Stop right there. You’re not going to train with me so why make excuses, I don’t need them.
“It’s getting boring repeating the same thing……”
Well, when you stop being crap at it maybe we can move on.
“I’m so busy I don’t get the time to train and attend lessons as much as I want to…”
As long as your expectations match your effort – no problem.
“You have to dedicate your life to it…”
Wrong way round. It’s the key to improving the rest of your life with all the health, confidence and other benefits it brings.
“I’m doing it in my own way…”
Better award yourself your own Black Belt then. (And many do.)
“I’m due my grade…”
The most commonly used term by the ‘Suburban Samurai’ who trained for 3 years to 1st Dan and have done no real developmental work since, they could have trained for thirty years repeating that same first three years ten times. They have bought or bargained for every grade since, maybe switching Associations when they didn’t get it when they were ‘due’ they are now a high Dan grade but really still an old, tired repetitive 1st Dan standard.
“Although he’s not worth the grade he’s been the Club Secretary for 20 years.”
The problem with ‘honorary’ grades is that they make the wearer look stupid. It’s better to give the person a ‘certificate of service’ or something rather than embarrass them in that way.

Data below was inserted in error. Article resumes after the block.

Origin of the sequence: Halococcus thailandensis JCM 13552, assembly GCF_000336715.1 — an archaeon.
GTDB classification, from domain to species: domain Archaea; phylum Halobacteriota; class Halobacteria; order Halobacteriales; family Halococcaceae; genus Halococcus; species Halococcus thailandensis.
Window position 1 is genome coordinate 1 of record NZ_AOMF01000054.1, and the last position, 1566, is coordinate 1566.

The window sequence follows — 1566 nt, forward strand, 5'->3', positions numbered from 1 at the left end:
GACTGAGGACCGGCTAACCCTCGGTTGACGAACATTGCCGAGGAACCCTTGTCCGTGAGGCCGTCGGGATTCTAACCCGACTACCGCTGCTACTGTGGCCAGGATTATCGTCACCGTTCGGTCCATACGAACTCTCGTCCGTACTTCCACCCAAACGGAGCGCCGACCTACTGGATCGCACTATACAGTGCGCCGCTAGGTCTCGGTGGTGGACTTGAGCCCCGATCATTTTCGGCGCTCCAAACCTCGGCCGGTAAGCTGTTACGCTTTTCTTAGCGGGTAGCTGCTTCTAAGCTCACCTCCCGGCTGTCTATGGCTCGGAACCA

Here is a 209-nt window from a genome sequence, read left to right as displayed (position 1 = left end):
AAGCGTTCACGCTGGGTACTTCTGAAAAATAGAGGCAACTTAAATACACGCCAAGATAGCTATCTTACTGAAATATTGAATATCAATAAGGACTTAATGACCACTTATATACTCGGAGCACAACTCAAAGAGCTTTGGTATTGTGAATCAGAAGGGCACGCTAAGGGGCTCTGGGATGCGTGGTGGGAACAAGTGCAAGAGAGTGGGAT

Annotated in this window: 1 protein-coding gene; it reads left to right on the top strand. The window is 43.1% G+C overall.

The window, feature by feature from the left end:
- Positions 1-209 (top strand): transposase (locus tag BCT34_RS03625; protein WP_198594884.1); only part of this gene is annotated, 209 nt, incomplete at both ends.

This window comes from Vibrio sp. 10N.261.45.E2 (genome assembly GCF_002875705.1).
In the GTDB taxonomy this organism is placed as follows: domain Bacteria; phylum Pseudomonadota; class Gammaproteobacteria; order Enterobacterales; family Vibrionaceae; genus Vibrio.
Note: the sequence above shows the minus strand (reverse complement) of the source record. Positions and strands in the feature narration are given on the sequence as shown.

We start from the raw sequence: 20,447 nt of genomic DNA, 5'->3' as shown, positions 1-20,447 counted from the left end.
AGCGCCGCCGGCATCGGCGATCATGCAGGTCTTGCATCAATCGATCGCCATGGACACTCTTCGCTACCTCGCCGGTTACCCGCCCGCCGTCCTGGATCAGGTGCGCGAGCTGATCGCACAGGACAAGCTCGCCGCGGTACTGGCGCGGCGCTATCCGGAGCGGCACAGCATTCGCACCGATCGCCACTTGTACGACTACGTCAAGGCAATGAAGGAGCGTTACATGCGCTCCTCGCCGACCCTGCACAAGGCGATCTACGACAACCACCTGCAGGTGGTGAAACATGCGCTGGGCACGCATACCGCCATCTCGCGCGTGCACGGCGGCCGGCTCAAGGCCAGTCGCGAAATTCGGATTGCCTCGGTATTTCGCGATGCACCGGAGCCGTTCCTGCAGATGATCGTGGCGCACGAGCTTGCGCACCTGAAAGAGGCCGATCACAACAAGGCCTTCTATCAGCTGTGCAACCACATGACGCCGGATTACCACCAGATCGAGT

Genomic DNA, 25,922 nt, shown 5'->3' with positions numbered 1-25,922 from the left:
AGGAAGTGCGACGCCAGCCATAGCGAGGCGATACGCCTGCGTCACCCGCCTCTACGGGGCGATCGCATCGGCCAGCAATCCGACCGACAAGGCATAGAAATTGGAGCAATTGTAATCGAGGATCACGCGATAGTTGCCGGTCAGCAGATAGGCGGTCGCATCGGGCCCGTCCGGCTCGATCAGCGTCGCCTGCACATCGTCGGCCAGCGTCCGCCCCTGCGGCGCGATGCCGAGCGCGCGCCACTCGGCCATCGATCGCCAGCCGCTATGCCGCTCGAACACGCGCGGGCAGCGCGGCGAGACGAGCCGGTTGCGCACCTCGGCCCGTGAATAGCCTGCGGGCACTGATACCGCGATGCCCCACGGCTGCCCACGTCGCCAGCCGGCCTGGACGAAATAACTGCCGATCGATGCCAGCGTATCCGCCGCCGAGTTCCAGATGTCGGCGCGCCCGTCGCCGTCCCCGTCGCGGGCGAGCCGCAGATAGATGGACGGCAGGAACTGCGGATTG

This is only a few samples of common statements made to give you the idea, but writing in failure is a deadly trap and we need to listen to the voice of experience and consider the consequences. It’s your choice whether to follow the advice or not.
A good Coach will tell you straight. Whether you agree with them or not is your choice but it’s the Coaches job to be honest. Most people nod their head or get upset because it’s not what they wanted to hear but in the long run the Coach knows how it will pan out from experience. There are many Coaches and clubs out there that will pander to those weaknesses and take your money and grade you anyway, but you have to live with yourself afterwards.